It can be argued that people's online activities are a leading indicator of what they plan to do in the future.
- Before you buy a car, you search for the best deals online
- If you just lost your job, you tweet about it
- If you're visiting your local shopping mall, you "check in" with your mobile phone with apps like foursquare
- When you're reading financial media, you might be influenced by the bullish/bearish tone of the content
- And so on...
Of course, these databases of online data points are massive and unstructured, and it's difficult to extract insights out of the 2.5 quintillion bytes of data that the world generates every day.
This is the key problem that the "big data" industry is trying to solve.
Many believe that data is the oil of the 21st century, and that there are significant profits to be made by extracting value out of all this data.
Most companies are using this data to target ads more effectively, or to suggest songs/movies people might enjoy.
We believe that this data can also be used to develop superior investing strategies.
Can Facebook Data Be Used to Create Profitable Trading Strategies?
It takes a certain level of customer loyalty to press a company's "Like" button, and evaluating trends in the "Likes" of corporate Facebook pages can be an interesting indicator to track.
This is especially true in the case of pair trades -- if one company's "Likes" are growing faster than another, does that represent a long-term opportunity or not?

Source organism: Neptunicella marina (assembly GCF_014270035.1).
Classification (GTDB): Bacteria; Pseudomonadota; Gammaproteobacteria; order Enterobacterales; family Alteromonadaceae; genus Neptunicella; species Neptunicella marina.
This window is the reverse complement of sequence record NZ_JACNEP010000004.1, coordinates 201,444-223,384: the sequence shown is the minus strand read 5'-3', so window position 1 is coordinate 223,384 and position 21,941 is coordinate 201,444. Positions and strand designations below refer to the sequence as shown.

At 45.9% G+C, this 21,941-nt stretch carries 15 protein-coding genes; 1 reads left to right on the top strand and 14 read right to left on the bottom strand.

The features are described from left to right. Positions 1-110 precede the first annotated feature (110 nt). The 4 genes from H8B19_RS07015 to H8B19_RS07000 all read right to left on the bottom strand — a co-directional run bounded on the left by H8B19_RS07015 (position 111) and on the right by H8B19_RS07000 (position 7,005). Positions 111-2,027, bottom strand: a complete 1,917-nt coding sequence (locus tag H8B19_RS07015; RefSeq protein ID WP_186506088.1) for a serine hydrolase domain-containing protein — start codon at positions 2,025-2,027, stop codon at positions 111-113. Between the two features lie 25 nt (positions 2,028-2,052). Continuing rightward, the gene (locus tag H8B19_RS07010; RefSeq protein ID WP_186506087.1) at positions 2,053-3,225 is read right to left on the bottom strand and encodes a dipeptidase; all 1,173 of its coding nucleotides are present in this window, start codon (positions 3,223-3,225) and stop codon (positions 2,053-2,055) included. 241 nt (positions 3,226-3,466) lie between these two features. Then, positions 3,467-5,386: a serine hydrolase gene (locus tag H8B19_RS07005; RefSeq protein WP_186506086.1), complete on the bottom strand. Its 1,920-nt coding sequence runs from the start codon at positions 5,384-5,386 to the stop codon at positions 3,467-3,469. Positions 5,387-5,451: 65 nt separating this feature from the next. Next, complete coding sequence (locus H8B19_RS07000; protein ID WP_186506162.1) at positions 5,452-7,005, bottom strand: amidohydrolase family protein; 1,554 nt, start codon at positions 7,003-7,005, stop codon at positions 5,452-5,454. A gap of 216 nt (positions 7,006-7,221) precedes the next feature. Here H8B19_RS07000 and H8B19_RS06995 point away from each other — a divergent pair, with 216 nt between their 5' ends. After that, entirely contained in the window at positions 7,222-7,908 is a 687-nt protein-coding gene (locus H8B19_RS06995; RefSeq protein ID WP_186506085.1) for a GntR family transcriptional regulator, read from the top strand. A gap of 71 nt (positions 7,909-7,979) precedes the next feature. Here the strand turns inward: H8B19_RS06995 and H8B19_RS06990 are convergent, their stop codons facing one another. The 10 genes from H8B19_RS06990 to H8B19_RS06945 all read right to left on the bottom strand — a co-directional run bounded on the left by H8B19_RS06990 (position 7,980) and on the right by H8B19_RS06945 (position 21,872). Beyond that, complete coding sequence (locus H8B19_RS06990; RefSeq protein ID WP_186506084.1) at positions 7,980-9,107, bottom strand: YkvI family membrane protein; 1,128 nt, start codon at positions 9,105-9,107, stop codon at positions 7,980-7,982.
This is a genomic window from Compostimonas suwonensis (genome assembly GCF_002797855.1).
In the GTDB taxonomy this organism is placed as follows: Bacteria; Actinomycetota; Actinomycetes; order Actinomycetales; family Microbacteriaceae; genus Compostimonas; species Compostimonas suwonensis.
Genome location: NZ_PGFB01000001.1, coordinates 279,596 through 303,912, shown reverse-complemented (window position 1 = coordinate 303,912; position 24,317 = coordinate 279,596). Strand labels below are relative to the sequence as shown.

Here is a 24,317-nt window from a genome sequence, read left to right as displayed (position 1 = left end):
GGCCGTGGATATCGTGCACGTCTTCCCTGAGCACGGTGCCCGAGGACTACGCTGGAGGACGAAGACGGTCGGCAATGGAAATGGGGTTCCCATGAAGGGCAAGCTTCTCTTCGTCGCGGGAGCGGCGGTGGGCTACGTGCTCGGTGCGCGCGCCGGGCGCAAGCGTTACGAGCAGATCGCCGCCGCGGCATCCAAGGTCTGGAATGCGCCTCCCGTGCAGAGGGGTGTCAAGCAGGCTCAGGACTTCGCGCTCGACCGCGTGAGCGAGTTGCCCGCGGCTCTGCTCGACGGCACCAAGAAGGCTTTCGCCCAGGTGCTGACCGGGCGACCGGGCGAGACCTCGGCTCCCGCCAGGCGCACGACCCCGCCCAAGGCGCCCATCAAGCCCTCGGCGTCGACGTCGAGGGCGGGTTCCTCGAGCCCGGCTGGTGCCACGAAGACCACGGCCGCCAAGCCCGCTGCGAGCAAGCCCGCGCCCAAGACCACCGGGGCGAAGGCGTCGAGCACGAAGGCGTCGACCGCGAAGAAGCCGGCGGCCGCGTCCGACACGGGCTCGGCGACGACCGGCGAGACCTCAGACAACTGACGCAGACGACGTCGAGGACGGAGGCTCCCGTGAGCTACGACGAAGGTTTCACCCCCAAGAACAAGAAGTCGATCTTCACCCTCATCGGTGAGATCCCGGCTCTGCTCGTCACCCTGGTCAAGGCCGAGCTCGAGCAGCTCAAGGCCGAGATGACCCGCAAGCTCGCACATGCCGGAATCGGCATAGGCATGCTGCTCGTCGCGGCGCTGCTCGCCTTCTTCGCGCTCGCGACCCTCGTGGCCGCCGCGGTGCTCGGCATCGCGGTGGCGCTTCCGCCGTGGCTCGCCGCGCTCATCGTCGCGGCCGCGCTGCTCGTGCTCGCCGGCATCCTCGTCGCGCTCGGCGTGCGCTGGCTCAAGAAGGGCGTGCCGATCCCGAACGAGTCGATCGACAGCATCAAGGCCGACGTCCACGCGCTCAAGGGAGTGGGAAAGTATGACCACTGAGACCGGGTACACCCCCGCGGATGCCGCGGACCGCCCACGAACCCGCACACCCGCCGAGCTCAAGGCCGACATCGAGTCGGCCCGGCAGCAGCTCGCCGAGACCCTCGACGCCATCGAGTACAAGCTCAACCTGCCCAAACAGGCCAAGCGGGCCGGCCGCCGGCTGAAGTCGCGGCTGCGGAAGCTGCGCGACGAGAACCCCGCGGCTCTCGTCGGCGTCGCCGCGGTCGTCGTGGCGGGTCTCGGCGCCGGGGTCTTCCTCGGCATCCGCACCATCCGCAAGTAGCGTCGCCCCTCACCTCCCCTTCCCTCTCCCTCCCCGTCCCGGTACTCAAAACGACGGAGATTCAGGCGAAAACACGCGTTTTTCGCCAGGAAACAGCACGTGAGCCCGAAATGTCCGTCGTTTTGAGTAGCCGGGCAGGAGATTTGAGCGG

Case Study: Abercrombie & Fitch (ANF) vs. American Eagle (AEO)
Contextuall has tracked the "Likes" on these two apparel retailers since the end of March.
Here is the trend in "Likes" for Abercrombie & Fitch:
..and the trend in "Likes" for American Eagle:
Contextuall also created a time series of the ratio ANF_Likes:AEO_Likes, i.e. measuring ANF "Likes" as a multiple of AEO "Likes".
It's quite incredible to see how American Eagle "Likes" accelerate relative to Abercrombie:
*Note: AEO is represented in the denominator in the ratio, hence an increase in its value will drag down the ratio.
We also created a time series of the ratio ANF_Price:AEO_Price, which looks like this:
KEY TAKEAWAY: The chart is almost a mirror image of the Facebook "Likes" ratio graph above, indicating a strong historical correlation between Facebook mentions and stock performance in a pair trade strategy.
But Can This Data Be Used to Make Predictions?
To turn these data points into trading strategies, various machine learning and artificial intelligence algorithms can be used to transform unstructured data points into useful insights for portfolio managers and investors.
We've described two algorithmic models at this link. Both models used Facebook data to predict which stock will outperform over the next 10 trading sessions, and an out of sample test showed impressive accuracy.
That said, these samples are too small to come to any solid conclusions. Will continue to track these data points...
So what do you think? Is there value in analyzing social media data for trading strategies? Let us know in the comment section below.
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